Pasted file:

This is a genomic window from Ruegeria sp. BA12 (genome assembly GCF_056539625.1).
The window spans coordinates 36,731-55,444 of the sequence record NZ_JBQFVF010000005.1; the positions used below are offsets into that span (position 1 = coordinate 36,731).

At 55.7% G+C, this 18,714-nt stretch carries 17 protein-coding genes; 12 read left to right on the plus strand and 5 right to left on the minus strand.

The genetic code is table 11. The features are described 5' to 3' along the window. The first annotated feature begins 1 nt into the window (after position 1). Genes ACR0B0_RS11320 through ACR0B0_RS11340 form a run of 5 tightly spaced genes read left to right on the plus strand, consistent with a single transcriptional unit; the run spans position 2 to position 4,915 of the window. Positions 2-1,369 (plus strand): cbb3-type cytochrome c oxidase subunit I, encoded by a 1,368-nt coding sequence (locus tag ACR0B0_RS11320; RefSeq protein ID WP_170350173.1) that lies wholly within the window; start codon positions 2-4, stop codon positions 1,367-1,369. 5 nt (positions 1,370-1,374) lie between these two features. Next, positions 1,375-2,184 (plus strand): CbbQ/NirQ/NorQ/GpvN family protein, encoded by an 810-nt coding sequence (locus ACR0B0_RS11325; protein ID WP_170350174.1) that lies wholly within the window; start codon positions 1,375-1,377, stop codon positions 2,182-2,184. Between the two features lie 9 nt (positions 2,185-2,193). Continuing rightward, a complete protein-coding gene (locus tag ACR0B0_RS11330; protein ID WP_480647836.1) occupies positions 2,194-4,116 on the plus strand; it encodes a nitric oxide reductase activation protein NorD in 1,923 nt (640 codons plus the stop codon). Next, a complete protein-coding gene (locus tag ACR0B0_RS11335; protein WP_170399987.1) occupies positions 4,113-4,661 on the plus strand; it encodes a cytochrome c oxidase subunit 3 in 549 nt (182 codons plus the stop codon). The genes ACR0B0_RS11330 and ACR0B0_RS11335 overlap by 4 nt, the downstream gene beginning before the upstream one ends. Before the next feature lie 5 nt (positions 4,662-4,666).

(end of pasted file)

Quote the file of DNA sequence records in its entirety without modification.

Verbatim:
This is a genomic window from Ruegeria sp. BA12 (genome assembly GCF_056539625.1).
The window spans coordinates 36,731-55,444 of the sequence record NZ_JBQFVF010000005.1; the positions used below are offsets into that span (position 1 = coordinate 36,731).

At 55.7% G+C, this 18,714-nt stretch carries 17 protein-coding genes; 12 read left to right on the plus strand and 5 right to left on the minus strand.

The genetic code is table 11. The features are described 5' to 3' along the window. The first annotated feature begins 1 nt into the window (after position 1). Genes ACR0B0_RS11320 through ACR0B0_RS11340 form a run of 5 tightly spaced genes read left to right on the plus strand, consistent with a single transcriptional unit; the run spans position 2 to position 4,915 of the window. Positions 2-1,369 (plus strand): cbb3-type cytochrome c oxidase subunit I, encoded by a 1,368-nt coding sequence (locus tag ACR0B0_RS11320; RefSeq protein ID WP_170350173.1) that lies wholly within the window; start codon positions 2-4, stop codon positions 1,367-1,369. 5 nt (positions 1,370-1,374) lie between these two features. Next, positions 1,375-2,184 (plus strand): CbbQ/NirQ/NorQ/GpvN family protein, encoded by an 810-nt coding sequence (locus ACR0B0_RS11325; protein ID WP_170350174.1) that lies wholly within the window; start codon positions 1,375-1,377, stop codon positions 2,182-2,184. Between the two features lie 9 nt (positions 2,185-2,193). Continuing rightward, a complete protein-coding gene (locus tag ACR0B0_RS11330; protein ID WP_480647836.1) occupies positions 2,194-4,116 on the plus strand; it encodes a nitric oxide reductase activation protein NorD in 1,923 nt (640 codons plus the stop codon). Next, a complete protein-coding gene (locus tag ACR0B0_RS11335; protein WP_170399987.1) occupies positions 4,113-4,661 on the plus strand; it encodes a cytochrome c oxidase subunit 3 in 549 nt (182 codons plus the stop codon). The genes ACR0B0_RS11330 and ACR0B0_RS11335 overlap by 4 nt, the downstream gene beginning before the upstream one ends. Before the next feature lie 5 nt (positions 4,662-4,666).